JE: Correct. And what’s articulated in that paper—and I don’t think I am dumbing it down, because we’ve thought a lot about this and we want to be careful about it—is, they’re engaging in a reasoning process that goes like this: Some terrorists have emerged from Orthodox Muslim settings, Salafist settings. We cannot, we the police department, cannot identify a profile of who will become radicalized, who will move from a set of beliefs to violent action. And so we need to blanket that Orthodox Muslim observant community with surveillance. And that’s a violation of the Handschu guidelines. And that’s in a nutshell what we think they’re doing and what we think the judge ought to stop them from doing.
AK: And so how do you think the current program of spying compares to the past instances of NYPD surveillance on the Italian community, the Black community. Is the logic the same? What’s the comparison?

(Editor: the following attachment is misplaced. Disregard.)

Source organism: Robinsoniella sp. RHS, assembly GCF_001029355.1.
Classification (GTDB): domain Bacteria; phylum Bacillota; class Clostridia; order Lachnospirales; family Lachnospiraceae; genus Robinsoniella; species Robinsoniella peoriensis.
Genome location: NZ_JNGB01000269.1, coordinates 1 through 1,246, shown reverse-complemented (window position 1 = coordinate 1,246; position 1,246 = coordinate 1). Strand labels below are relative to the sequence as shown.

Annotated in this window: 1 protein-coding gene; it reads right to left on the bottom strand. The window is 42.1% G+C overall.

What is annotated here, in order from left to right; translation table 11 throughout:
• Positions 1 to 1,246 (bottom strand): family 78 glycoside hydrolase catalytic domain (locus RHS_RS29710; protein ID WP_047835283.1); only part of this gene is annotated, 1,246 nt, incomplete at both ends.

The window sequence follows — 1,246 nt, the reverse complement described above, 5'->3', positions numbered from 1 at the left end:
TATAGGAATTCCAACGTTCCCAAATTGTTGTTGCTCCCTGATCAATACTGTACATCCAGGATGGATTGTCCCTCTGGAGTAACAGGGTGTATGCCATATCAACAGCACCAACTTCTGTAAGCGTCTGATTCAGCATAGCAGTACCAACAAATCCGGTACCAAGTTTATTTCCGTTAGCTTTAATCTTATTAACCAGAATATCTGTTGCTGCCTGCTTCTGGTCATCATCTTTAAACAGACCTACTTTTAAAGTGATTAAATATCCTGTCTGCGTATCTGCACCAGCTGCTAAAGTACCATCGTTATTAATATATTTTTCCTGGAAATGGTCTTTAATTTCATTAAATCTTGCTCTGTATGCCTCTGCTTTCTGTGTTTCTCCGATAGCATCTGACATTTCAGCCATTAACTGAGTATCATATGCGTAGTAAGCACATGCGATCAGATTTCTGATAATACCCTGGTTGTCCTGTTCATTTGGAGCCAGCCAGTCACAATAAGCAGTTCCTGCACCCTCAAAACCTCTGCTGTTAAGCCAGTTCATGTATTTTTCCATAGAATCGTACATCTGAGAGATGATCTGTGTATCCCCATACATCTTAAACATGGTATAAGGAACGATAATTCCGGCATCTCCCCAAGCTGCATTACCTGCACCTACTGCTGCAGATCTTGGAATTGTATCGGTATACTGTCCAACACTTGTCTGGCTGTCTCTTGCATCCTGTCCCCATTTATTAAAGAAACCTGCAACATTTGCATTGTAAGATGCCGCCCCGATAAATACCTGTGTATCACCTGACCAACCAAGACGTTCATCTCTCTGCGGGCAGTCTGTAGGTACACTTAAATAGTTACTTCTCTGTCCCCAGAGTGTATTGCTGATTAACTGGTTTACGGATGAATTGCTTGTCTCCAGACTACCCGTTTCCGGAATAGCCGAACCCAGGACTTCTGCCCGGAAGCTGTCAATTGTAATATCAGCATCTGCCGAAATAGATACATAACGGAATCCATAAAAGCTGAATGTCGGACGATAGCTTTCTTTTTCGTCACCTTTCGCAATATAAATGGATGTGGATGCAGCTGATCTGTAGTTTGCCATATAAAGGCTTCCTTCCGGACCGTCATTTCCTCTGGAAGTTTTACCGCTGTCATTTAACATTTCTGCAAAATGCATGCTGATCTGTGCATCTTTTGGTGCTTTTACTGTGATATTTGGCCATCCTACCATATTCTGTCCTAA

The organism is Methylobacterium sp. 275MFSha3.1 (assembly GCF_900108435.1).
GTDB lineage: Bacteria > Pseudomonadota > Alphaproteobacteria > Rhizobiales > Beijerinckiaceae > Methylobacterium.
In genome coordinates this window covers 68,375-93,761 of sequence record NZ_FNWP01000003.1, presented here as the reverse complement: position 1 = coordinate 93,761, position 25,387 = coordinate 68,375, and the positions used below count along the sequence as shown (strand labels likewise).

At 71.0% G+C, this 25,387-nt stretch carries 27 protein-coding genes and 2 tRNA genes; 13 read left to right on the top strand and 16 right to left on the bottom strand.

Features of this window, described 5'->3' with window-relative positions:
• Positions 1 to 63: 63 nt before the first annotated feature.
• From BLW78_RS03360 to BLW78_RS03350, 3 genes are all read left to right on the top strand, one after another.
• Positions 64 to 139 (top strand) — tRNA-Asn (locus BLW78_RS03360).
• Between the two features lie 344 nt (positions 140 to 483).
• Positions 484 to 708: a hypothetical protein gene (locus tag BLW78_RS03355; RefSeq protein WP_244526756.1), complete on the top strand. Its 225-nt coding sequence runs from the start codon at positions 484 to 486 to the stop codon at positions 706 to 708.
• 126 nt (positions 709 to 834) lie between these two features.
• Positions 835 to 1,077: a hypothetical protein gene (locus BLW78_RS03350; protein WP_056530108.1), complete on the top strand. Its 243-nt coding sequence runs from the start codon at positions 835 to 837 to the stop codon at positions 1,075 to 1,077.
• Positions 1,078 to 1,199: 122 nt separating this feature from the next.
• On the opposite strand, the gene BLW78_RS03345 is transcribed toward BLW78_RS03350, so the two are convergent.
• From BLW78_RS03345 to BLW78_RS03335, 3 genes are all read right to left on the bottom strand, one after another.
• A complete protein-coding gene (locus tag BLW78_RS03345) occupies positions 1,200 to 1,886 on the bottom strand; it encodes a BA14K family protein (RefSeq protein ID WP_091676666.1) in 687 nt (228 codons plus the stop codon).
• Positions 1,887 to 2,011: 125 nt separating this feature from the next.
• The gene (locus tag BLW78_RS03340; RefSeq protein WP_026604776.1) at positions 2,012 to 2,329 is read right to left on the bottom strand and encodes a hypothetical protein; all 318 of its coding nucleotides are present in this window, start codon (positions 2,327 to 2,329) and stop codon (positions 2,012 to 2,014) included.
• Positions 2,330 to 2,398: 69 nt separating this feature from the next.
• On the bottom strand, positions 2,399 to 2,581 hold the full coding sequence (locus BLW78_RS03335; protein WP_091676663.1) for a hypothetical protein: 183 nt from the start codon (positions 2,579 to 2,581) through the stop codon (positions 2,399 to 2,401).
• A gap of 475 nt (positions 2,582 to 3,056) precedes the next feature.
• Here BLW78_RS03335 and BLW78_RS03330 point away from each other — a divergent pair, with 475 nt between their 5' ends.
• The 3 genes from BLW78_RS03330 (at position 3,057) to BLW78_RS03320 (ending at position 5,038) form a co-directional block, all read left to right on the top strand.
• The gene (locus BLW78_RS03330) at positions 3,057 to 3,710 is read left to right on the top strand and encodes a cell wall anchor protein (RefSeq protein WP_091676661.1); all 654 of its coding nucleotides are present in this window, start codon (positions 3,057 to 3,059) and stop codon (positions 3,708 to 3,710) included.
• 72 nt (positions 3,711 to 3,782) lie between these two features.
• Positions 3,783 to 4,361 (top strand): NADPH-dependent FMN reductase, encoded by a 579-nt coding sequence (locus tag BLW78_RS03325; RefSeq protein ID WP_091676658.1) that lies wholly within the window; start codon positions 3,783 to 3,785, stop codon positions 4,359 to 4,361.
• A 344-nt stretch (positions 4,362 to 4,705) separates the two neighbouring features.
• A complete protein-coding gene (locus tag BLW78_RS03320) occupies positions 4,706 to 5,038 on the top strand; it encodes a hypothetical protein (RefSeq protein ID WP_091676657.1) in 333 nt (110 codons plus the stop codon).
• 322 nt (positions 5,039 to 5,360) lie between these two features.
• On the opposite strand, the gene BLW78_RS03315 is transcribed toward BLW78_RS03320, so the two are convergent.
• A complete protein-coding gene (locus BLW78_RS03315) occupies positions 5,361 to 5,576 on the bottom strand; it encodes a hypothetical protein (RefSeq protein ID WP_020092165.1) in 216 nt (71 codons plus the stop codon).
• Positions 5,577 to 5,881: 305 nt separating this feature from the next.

JE: Well, the comparison is direct. There is a population who, by virtue of their religious observance, are inherently suspect, and their loyalty is questioned simply by virtue of their religious observance. And in our view, it’s similar to stop and frisk in the sense that there’s a whole population that’s inherently suspect, and it’s similar to what the police department has done historically, which is to view some group as the “other,” and the “other” is inherently suspect and needs to be watched. And that’s a very pernicious government policy.
AK: Has the city lodged an argument in the current, ongoing Handschu suit about why they think they need to do this? If so, what’s your response?
JE: Their opposition is due on May 10. They have asked if we would agree that their opposition be sealed. We have told them we will not agree, and it’s not in our power to agree because something that’s filed in court becomes a public record unless the judge declares that it has to be sealed. So we’re waiting with eager anticipation, reading what they’re going to have to say.